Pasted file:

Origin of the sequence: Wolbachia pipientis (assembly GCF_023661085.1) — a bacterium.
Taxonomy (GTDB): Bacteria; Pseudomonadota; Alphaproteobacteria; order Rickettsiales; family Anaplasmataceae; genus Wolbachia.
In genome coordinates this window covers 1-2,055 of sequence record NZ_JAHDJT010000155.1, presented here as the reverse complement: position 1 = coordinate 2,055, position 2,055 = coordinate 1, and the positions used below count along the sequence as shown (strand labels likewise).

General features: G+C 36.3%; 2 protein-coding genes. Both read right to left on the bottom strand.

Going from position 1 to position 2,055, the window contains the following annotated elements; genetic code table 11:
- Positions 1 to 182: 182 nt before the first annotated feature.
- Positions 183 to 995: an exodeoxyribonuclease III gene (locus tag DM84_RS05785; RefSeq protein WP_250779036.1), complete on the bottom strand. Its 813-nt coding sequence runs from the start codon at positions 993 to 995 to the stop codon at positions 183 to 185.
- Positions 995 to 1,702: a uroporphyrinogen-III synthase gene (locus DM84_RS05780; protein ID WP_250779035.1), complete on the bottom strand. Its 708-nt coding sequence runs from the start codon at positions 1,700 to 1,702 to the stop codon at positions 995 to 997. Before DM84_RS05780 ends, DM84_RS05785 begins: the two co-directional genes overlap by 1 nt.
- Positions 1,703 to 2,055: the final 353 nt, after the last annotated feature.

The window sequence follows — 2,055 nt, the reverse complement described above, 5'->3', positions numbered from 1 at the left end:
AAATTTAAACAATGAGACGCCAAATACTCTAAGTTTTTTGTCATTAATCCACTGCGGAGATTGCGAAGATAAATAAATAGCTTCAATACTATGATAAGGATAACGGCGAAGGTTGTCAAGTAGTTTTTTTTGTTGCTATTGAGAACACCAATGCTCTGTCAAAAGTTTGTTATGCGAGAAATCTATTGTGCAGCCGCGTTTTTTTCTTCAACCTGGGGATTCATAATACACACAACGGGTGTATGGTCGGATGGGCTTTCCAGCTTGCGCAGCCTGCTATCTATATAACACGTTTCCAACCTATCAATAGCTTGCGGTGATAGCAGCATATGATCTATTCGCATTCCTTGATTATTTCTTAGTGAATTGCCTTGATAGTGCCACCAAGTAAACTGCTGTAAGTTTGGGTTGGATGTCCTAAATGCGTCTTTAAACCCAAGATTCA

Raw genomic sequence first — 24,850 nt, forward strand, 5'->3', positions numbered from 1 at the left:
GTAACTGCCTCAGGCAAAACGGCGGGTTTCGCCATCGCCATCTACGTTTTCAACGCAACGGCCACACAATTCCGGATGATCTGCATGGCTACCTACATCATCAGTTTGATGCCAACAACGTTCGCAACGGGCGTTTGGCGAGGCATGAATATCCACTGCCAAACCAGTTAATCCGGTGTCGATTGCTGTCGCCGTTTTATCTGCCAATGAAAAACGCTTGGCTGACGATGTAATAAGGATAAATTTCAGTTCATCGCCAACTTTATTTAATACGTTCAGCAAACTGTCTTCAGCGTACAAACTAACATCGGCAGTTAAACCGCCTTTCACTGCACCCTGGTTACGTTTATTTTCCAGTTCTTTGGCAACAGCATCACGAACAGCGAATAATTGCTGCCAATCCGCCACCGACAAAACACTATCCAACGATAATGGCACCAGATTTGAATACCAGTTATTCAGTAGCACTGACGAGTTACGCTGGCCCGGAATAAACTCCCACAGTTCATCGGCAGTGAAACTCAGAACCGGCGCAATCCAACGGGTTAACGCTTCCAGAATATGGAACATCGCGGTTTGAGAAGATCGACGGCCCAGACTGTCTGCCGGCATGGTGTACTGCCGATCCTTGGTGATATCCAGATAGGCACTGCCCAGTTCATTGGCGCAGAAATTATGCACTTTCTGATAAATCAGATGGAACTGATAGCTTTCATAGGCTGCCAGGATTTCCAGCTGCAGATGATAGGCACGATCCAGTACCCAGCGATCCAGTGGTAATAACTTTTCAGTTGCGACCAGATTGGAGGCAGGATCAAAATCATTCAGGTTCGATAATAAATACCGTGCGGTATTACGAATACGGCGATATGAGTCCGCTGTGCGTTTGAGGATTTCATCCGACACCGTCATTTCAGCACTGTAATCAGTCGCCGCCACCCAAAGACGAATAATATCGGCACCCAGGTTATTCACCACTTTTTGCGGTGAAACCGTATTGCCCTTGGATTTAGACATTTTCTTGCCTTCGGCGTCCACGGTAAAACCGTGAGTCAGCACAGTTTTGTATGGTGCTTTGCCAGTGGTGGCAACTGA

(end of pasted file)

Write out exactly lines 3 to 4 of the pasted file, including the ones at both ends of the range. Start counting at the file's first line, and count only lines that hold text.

In genome coordinates this window covers 1-2,055 of sequence record NZ_JAHDJT010000155.1, presented here as the reverse complement: position 1 = coordinate 2,055, position 2,055 = coordinate 1, and the positions used below count along the sequence as shown (strand labels likewise).

General features: G+C 36.3%; 2 protein-coding genes. Both read right to left on the bottom strand.